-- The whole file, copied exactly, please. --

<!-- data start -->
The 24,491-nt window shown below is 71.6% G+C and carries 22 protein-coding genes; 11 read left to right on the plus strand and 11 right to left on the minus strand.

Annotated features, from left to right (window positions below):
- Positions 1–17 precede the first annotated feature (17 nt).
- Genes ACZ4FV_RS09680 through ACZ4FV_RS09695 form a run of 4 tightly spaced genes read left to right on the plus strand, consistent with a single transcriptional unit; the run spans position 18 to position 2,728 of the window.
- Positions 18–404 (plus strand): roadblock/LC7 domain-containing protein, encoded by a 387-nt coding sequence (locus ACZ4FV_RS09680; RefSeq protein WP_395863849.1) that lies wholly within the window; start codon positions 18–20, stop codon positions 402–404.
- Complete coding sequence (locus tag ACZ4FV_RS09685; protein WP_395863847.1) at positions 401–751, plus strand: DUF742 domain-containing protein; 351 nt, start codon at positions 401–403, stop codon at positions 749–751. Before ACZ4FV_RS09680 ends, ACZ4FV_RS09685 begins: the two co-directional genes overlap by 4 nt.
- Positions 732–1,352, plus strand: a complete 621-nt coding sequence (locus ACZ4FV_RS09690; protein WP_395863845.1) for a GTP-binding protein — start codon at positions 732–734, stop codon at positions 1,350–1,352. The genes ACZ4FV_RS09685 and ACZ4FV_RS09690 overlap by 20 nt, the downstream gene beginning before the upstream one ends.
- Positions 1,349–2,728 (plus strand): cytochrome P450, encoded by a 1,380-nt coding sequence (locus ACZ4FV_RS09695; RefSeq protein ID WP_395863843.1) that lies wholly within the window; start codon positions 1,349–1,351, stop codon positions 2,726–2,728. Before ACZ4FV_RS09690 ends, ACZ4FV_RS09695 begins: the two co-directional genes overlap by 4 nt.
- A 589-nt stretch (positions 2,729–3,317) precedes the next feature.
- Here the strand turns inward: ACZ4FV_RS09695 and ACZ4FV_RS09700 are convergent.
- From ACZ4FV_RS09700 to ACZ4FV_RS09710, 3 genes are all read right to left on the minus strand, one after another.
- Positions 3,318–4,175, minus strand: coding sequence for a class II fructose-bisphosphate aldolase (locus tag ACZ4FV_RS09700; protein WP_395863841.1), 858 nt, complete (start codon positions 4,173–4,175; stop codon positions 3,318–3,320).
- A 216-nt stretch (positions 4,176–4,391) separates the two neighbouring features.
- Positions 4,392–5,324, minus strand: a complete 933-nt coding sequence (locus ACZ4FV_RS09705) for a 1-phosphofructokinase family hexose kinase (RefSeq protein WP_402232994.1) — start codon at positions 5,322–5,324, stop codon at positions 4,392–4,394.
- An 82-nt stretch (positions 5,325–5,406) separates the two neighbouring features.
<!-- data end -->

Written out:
The 24,491-nt window shown below is 71.6% G+C and carries 22 protein-coding genes; 11 read left to right on the plus strand and 11 right to left on the minus strand.

Annotated features, from left to right (window positions below):
- Positions 1–17 precede the first annotated feature (17 nt).
- Genes ACZ4FV_RS09680 through ACZ4FV_RS09695 form a run of 4 tightly spaced genes read left to right on the plus strand, consistent with a single transcriptional unit; the run spans position 18 to position 2,728 of the window.
- Positions 18–404 (plus strand): roadblock/LC7 domain-containing protein, encoded by a 387-nt coding sequence (locus ACZ4FV_RS09680; RefSeq protein WP_395863849.1) that lies wholly within the window; start codon positions 18–20, stop codon positions 402–404.
- Complete coding sequence (locus tag ACZ4FV_RS09685; protein WP_395863847.1) at positions 401–751, plus strand: DUF742 domain-containing protein; 351 nt, start codon at positions 401–403, stop codon at positions 749–751. Before ACZ4FV_RS09680 ends, ACZ4FV_RS09685 begins: the two co-directional genes overlap by 4 nt.
- Positions 732–1,352, plus strand: a complete 621-nt coding sequence (locus ACZ4FV_RS09690; protein WP_395863845.1) for a GTP-binding protein — start codon at positions 732–734, stop codon at positions 1,350–1,352. The genes ACZ4FV_RS09685 and ACZ4FV_RS09690 overlap by 20 nt, the downstream gene beginning before the upstream one ends.
- Positions 1,349–2,728 (plus strand): cytochrome P450, encoded by a 1,380-nt coding sequence (locus ACZ4FV_RS09695; RefSeq protein ID WP_395863843.1) that lies wholly within the window; start codon positions 1,349–1,351, stop codon positions 2,726–2,728. Before ACZ4FV_RS09690 ends, ACZ4FV_RS09695 begins: the two co-directional genes overlap by 4 nt.
- A 589-nt stretch (positions 2,729–3,317) precedes the next feature.
- Here the strand turns inward: ACZ4FV_RS09695 and ACZ4FV_RS09700 are convergent.
- From ACZ4FV_RS09700 to ACZ4FV_RS09710, 3 genes are all read right to left on the minus strand, one after another.
- Positions 3,318–4,175, minus strand: coding sequence for a class II fructose-bisphosphate aldolase (locus tag ACZ4FV_RS09700; protein WP_395863841.1), 858 nt, complete (start codon positions 4,173–4,175; stop codon positions 3,318–3,320).
- A 216-nt stretch (positions 4,176–4,391) separates the two neighbouring features.
- Positions 4,392–5,324, minus strand: a complete 933-nt coding sequence (locus ACZ4FV_RS09705) for a 1-phosphofructokinase family hexose kinase (RefSeq protein WP_402232994.1) — start codon at positions 5,322–5,324, stop codon at positions 4,392–4,394.
- An 82-nt stretch (positions 5,325–5,406) separates the two neighbouring features.